The Companies Act 2013 (the Companies Act) changed the philosophy of corporate governance as traditionally understood in India. It brought in stringent standards and created a new offence of fraud (with a very broad and sweeping definition) that covers a variety of situations and extends liability to companies, their officers, key management persons (KMPs), auditors, directors, etc. Separately, more traditional offences relating to corporate conduct, such as bribery, money laundering, cheating, criminal breach of trust and criminal conspiracy, continue to apply.

The Serious Fraud Investigation Office (SFIO), the government's white-collar crime investigation agency, was established under the Companies Act to investigate corporate fraud. The relevant sectoral regulators, including the Securities and Exchange Board of India in relation to capital markets and the Competition Commission of India (CCI) in relation to competition matters, also hold investigative powers. However, these investigating agencies do not have the power to prosecute or assist a separate prosecution wing for prosecuting individuals and companies.

Under the Indian federal structure, the power to investigate vests with central and state agencies. Agencies such the Central Bureau of Investigation (CBI), the Enforcement Directorate (within the Ministry of Finance) (ED), the Anti-Corruption Bureau of the state governments, apart from the Economic Offences Wing of police departments, are also empowered to investigate and prosecute corporate conduct that may be implicated in offences.

Statutory powers of investigation and inspection of premises, including seizures of books, papers and documents, have been provided for under taxation laws and corporate laws to aid information gathering and to prevent destruction of documents and evidence by companies under investigation. Similarly, under the Competition Act 2002 (the Competition Act) the director general also has wide search and seizure powers in connection with the investigation of an offence by the CCI.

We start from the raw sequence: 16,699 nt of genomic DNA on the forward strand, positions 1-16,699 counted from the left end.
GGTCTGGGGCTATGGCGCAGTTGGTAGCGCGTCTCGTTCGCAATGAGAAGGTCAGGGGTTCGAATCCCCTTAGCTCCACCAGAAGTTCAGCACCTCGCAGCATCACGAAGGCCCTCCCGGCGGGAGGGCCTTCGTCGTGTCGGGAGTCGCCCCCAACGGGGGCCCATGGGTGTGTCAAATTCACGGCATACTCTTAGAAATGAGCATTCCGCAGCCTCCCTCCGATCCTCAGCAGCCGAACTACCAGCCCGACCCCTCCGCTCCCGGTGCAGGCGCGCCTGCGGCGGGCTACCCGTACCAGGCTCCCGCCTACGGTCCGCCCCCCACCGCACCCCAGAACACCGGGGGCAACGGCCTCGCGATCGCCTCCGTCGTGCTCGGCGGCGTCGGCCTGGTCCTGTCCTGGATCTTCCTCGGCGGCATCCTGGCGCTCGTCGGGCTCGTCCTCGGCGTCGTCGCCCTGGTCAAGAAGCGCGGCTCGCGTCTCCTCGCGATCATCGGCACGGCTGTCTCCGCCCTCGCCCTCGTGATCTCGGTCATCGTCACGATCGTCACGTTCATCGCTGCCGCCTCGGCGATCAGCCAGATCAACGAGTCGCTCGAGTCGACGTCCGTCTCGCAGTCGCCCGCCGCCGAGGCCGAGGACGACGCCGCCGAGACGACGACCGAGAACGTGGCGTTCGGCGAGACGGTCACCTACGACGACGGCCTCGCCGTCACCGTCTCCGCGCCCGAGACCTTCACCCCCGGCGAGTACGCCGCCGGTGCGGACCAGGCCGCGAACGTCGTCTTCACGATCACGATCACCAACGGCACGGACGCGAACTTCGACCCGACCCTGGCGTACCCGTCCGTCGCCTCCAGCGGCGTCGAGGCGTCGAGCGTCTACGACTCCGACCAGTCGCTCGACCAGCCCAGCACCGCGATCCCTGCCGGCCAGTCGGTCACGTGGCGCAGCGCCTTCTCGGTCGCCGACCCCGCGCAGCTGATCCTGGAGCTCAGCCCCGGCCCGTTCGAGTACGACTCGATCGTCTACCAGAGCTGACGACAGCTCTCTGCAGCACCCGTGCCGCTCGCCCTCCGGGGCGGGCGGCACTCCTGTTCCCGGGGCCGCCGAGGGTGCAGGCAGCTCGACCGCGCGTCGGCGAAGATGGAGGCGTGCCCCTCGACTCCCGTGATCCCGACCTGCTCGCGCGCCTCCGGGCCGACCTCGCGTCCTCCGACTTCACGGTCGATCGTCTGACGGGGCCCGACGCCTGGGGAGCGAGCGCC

The powers of these investigating authorities, acting through an investigating officer, include the power to arrest an individual and carry out search and seizure of premises that are suspected of containing evidence of crime or proceeds of crime. The ED, investigating offences under the Prevention of Money Laundering Act 2002 (PMLA), has additional powers to provisionally attach 'proceeds of crime', which may be the property involved in the crime or any property into which the proceeds of crime have been converted.

In recognition of the need to instil complete transparency, the ombudsman under the Central Vigilance Commission has been given the power of superintendence over the CBI under the Central Vigilance Commission Act, 2003.

It is of utmost importance that any business under investigation fully cooperates with the authorities, of course, without needlessly compromising its rights. Failure to cooperate may have consequences, such as arrest, in the immediate term and, in the long run may affect defence. On balance, it is important to adopt some of the best practices, such as claiming legitimate privilege, confidentiality and right against self-incrimination. The KMPs and other officers of a business are required to appear personally before the investigating officer for interrogation, during which time, typically, constant access to lawyers is not allowed. An adversarial stand during investigation is risky from both commercial and individual points of view.


i Self-reporting

There is no express obligation per se on companies to self-report instances of internal wrongdoing or fraud. An external reporting mandate is imposed upon auditors, practising company secretaries performing a secretarial audit or upon a cost accountant who is performing a cost audit, each in accordance with the provisions of the Companies Act.